In The Hungry Tide, the island of Morichjhāpi is meaningful in two related ways. From reading his uncle Kanai’s notebook, Nirmal learns that Morichjhāpi was the place he wrote the entries. This information prompts his aunt Nilima to tell him about the island’s history. In 1978, Dalit refugees had made it their place of refuge after they fled the resettlement camp in which the Indian government had confined them. When Kusum visited Nilima, bringing her young son Fokir, she was also living on the island and was later killed there.
In a chapter titled “Morichjhāpi,” Kanai updates Aunt Nilima on his progress with the mysterious packet she had found and asked him to read. Rather than the lost literary masterpiece that Nilima had hoped her husband had secreted there, Kamai finds that the notebook contains a journal written in 1979. This surprises her because that year Nirmal had experienced mental problems and, to her knowledge, had not been writing. Kamai explains that the entries were written in Morichjhāpi over just two days in May.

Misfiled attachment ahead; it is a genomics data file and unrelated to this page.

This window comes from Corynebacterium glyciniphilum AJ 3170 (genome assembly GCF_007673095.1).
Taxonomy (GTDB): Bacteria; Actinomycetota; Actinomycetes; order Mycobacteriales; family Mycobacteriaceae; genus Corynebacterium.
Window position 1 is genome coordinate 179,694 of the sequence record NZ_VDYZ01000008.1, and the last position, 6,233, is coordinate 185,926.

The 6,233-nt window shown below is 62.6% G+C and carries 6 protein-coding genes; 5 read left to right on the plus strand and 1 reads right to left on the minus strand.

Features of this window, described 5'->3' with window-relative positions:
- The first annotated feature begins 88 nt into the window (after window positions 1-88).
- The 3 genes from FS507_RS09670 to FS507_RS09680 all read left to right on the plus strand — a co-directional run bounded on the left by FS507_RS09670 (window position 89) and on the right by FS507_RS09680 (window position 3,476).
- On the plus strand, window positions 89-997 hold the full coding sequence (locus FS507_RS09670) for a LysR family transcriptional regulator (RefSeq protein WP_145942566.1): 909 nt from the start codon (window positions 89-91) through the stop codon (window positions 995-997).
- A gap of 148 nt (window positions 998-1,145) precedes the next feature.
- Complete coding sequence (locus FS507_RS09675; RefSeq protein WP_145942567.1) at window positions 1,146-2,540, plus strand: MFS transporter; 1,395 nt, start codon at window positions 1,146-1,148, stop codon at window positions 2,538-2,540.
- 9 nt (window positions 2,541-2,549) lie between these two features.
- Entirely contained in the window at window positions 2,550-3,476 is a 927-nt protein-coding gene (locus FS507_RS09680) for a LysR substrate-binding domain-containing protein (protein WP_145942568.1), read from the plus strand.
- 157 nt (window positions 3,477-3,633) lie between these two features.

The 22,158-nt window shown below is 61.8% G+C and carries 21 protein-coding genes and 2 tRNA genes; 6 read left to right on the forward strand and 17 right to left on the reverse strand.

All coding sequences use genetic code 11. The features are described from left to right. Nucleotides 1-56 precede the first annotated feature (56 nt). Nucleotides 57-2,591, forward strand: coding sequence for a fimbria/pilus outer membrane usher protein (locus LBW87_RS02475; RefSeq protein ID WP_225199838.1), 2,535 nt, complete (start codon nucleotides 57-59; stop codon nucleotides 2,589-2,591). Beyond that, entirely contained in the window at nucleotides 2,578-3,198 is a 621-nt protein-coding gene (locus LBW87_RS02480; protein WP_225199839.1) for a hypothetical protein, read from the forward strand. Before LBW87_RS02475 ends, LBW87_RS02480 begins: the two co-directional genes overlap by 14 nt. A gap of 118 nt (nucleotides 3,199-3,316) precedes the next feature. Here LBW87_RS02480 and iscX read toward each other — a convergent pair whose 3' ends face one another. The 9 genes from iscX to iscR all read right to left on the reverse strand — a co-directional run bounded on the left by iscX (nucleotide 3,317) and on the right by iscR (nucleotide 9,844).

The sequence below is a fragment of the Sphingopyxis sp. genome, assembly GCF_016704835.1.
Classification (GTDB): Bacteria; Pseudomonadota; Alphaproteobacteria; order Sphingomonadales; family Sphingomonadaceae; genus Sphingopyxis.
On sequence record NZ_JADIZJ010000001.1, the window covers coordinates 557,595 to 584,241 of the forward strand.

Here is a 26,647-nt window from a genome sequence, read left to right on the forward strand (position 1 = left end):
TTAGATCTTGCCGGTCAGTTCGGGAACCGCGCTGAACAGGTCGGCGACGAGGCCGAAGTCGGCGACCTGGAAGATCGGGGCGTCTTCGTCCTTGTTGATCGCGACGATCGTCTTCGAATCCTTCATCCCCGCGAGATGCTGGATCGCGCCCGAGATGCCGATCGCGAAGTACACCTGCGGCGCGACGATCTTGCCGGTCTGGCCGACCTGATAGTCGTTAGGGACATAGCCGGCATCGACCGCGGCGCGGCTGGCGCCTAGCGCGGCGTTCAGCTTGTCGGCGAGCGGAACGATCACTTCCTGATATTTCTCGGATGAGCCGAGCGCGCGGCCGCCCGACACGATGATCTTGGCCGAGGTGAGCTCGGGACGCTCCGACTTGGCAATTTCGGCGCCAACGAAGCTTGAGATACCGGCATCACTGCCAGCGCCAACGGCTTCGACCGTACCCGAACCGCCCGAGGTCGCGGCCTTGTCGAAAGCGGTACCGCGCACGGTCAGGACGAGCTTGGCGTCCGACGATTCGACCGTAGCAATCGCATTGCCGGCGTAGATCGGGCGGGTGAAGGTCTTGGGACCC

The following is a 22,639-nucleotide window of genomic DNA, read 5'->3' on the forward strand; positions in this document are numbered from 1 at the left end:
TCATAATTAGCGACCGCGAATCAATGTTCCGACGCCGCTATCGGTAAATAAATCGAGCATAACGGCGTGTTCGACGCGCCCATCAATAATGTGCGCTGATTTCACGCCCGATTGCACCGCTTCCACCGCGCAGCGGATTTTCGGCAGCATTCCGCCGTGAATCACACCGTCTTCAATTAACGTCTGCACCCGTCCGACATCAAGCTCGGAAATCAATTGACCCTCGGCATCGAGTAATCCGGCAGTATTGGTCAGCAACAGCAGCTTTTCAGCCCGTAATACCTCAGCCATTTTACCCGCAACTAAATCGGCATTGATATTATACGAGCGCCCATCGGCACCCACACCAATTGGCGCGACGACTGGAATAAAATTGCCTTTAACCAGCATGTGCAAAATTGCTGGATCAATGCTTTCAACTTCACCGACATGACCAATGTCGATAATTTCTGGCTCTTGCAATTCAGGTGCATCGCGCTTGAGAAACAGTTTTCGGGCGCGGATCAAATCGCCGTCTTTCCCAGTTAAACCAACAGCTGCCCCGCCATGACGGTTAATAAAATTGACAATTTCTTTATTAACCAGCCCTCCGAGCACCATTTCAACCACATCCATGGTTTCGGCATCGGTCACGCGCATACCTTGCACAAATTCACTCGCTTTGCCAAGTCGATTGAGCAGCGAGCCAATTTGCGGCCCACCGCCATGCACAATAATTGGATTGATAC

This information prompts Nilima to explain how Morichjhāpi, another one of the Sundabar islands, became significant beginning in 1978. She tells him the story of the arrival of impoverished Dalit people, formerly often called Harijan (and prior to that, untouchables), who were originally from Bangladesh. They had come via India, where the government had interned them in the Dandakaranya resettlement camp, which resembled a concentration camp. Their settlement in Morichjhāpi was not allowed to continue, however, as the government tried to evict them based on the island’s status as a protected forest reserve. May 1979 had been the month when the final clash occurred. Furthermore, Kusum, the mother of Fokir, had been living there, and died in that massacre.